Learned this a long time ago when my family was homeless. Most nights we’d drive around searching out the streets with heavy tree cover, casting shadows wide enough our car would not be noticed, or we would often pull into deserted parking lots after hours–only, our game plan led us behind the shopping malls where nobody wanders.

Our alarm clock? The early morning arrival of noisy, exhaust fueled diesels unloading that day’s fresh supply of groceries or wares as they backed into the long docks lining the back of the strip mall of shops.

Sometimes, we’d get really brave and stand our ground until the store employees showed up and called the police.

Then we’d run.

Being homeless takes courage. The boundaries are blurred, or nonexistent. The rules don’t apply equally to those who don’t pay taxes. When you are not appreciated, when you are not paying your way, you are not given consideration in a healthy protective way. You are a blatant nuisance. Period.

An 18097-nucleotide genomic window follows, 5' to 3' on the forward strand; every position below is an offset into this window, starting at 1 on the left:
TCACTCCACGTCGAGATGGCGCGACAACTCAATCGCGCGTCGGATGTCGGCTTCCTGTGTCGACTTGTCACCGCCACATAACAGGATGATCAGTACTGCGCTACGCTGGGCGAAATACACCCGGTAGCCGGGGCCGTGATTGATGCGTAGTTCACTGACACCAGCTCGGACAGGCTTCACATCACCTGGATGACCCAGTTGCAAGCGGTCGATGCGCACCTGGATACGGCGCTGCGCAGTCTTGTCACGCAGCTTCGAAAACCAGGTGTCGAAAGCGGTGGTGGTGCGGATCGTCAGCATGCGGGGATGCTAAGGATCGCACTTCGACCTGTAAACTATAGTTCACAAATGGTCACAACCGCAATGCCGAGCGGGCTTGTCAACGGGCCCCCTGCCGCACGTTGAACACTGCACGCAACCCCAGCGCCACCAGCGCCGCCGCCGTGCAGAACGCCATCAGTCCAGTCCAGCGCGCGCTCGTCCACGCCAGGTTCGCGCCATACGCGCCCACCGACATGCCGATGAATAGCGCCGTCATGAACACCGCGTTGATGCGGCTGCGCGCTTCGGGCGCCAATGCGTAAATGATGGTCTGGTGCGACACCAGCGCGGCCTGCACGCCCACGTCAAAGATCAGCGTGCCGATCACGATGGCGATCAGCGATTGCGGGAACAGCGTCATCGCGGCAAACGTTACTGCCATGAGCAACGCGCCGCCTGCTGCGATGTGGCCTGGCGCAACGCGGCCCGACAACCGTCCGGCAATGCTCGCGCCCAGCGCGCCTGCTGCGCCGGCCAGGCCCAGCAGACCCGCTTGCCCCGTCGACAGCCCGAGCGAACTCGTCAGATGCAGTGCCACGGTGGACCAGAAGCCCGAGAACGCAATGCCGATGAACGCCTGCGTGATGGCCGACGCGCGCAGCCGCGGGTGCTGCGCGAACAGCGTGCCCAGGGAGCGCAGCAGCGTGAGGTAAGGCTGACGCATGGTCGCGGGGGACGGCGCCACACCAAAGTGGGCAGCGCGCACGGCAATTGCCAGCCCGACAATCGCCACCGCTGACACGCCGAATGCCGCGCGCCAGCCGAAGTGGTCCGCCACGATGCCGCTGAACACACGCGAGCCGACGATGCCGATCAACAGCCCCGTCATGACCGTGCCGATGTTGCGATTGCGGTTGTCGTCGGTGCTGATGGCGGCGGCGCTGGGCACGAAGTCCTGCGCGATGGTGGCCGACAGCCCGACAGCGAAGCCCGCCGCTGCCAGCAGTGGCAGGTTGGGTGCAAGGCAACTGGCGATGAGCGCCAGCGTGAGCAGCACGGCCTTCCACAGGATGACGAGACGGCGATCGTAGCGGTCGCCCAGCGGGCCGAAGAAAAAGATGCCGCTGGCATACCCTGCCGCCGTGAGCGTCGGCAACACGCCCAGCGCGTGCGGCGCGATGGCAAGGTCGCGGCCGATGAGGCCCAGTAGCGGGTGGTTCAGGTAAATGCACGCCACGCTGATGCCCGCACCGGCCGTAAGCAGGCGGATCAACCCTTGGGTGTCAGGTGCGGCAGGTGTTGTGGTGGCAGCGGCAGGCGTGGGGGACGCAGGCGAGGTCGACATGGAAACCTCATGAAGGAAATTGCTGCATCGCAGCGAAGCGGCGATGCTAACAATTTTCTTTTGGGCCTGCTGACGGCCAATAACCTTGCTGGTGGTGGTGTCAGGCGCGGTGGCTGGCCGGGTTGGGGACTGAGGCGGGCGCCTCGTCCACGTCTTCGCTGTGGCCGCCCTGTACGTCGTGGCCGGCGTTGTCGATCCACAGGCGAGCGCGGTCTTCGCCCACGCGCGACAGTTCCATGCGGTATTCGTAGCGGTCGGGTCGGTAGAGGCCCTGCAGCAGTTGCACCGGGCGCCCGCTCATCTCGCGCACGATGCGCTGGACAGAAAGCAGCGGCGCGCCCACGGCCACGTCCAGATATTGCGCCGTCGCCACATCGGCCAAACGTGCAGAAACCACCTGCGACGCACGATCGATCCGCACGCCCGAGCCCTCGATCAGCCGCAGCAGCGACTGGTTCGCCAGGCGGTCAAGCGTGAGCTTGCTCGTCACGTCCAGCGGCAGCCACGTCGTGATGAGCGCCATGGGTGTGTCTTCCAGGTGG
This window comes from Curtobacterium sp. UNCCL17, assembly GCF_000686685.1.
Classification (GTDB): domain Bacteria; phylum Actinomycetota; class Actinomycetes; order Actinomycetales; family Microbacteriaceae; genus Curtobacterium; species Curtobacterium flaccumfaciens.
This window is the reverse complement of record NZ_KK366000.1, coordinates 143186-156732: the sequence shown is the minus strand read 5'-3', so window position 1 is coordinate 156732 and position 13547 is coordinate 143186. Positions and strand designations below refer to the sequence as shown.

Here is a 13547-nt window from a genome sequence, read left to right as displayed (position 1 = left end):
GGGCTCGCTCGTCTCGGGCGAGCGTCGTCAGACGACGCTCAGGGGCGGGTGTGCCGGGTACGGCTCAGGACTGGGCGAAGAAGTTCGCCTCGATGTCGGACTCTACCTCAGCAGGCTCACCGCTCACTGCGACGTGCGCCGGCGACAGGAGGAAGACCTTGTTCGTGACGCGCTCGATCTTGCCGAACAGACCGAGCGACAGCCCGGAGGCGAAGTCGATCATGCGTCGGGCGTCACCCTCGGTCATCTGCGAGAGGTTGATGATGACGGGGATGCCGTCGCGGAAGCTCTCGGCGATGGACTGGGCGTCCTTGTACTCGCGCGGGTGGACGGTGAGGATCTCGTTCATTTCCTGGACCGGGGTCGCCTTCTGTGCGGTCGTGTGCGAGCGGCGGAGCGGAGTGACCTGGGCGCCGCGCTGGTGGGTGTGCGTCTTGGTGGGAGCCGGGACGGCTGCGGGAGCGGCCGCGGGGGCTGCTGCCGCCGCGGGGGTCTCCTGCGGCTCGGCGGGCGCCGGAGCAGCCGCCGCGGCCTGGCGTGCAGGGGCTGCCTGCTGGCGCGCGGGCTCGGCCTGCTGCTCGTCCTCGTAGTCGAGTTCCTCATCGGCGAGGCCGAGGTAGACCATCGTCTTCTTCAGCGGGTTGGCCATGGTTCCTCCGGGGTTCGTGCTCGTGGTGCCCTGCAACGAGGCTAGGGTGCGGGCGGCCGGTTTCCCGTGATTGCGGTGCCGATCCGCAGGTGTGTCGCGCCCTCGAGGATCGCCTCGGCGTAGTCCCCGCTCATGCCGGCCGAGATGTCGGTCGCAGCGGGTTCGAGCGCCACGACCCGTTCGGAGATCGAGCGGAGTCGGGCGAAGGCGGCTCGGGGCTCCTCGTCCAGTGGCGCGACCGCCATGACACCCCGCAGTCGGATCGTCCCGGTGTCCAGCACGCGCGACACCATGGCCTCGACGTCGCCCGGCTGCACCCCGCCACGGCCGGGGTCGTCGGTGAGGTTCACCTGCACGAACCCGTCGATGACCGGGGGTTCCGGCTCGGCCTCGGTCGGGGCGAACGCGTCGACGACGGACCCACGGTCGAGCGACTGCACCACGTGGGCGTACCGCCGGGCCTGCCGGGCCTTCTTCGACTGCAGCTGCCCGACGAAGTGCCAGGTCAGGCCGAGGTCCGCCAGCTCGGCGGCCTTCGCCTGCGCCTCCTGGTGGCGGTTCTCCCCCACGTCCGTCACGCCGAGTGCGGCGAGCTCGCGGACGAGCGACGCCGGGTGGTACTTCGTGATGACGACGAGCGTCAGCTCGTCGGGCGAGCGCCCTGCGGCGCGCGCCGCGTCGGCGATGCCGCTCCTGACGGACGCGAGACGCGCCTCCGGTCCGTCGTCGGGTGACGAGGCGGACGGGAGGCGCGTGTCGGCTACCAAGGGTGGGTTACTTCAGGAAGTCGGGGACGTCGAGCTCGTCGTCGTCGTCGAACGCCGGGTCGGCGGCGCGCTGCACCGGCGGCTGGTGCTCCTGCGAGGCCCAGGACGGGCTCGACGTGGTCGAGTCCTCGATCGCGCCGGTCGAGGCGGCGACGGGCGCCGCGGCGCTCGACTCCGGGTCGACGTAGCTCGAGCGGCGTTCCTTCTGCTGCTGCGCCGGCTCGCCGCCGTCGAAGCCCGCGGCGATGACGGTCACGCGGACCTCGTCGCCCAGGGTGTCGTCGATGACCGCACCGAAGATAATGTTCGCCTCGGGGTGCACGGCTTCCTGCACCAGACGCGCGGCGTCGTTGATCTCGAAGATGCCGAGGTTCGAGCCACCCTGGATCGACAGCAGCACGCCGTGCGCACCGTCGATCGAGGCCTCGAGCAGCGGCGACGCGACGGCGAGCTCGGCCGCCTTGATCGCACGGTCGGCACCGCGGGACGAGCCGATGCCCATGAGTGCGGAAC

Haven’t been back to the market to see if he returned. My guess is, he has. Ladera residents have been welcoming to  this man in need for the most part, even putting together a fundraiser to gather gift cards, food, and clothing for him. I have heard of several who stop by with Starbucks for him and stand and chat as well. He is friendly.

Hope they will let him stay. If he respects our citizens and doesn’t put them in fear, I personally don’t understand why he has to go.

There are more rich teenagers living here passing down their addictions, causing intentional vandalism, throwing raucous parties, and whizzing recklessly around town in daddy’s Mercedes-Benz’ running down little old ladies like me, that I am more concerned with. Evict them.